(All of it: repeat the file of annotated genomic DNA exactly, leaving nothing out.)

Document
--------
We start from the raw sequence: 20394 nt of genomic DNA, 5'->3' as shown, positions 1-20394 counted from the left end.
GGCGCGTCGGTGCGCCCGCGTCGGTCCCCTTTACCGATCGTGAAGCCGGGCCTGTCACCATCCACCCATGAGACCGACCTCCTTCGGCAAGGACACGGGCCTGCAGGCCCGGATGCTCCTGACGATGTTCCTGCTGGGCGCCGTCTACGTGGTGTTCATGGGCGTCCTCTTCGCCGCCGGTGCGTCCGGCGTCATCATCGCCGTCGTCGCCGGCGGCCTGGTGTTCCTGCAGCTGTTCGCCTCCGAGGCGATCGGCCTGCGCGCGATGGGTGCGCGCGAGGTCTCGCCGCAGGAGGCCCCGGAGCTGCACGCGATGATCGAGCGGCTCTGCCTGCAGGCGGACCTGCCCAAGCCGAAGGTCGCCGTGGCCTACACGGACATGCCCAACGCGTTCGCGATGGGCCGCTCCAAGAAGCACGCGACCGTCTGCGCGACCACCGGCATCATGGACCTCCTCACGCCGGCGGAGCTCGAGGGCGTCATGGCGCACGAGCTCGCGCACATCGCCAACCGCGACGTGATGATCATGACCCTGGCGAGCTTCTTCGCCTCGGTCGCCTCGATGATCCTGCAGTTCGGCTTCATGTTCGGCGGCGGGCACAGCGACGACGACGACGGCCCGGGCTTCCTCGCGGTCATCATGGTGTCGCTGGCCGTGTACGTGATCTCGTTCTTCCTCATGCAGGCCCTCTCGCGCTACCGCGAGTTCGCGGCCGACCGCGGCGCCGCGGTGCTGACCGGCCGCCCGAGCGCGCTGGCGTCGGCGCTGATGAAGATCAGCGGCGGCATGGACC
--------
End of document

We start from the raw sequence: 20394 nt of genomic DNA, 5'->3' as shown, positions 1-20394 counted from the left end.
GGCGCGTCGGTGCGCCCGCGTCGGTCCCCTTTACCGATCGTGAAGCCGGGCCTGTCACCATCCACCCATGAGACCGACCTCCTTCGGCAAGGACACGGGCCTGCAGGCCCGGATGCTCCTGACGATGTTCCTGCTGGGCGCCGTCTACGTGGTGTTCATGGGCGTCCTCTTCGCCGCCGGTGCGTCCGGCGTCATCATCGCCGTCGTCGCCGGCGGCCTGGTGTTCCTGCAGCTGTTCGCCTCCGAGGCGATCGGCCTGCGCGCGATGGGTGCGCGCGAGGTCTCGCCGCAGGAGGCCCCGGAGCTGCACGCGATGATCGAGCGGCTCTGCCTGCAGGCGGACCTGCCCAAGCCGAAGGTCGCCGTGGCCTACACGGACATGCCCAACGCGTTCGCGATGGGCCGCTCCAAGAAGCACGCGACCGTCTGCGCGACCACCGGCATCATGGACCTCCTCACGCCGGCGGAGCTCGAGGGCGTCATGGCGCACGAGCTCGCGCACATCGCCAACCGCGACGTGATGATCATGACCCTGGCGAGCTTCTTCGCCTCGGTCGCCTCGATGATCCTGCAGTTCGGCTTCATGTTCGGCGGCGGGCACAGCGACGACGACGACGGCCCGGGCTTCCTCGCGGTCATCATGGTGTCGCTGGCCGTGTACGTGATCTCGTTCTTCCTCATGCAGGCCCTCTCGCGCTACCGCGAGTTCGCGGCCGACCGCGGCGCCGCGGTGCTGACCGGCCGCCCGAGCGCGCTGGCGTCGGCGCTGATGAAGATCAGCGGCGGCATGGACC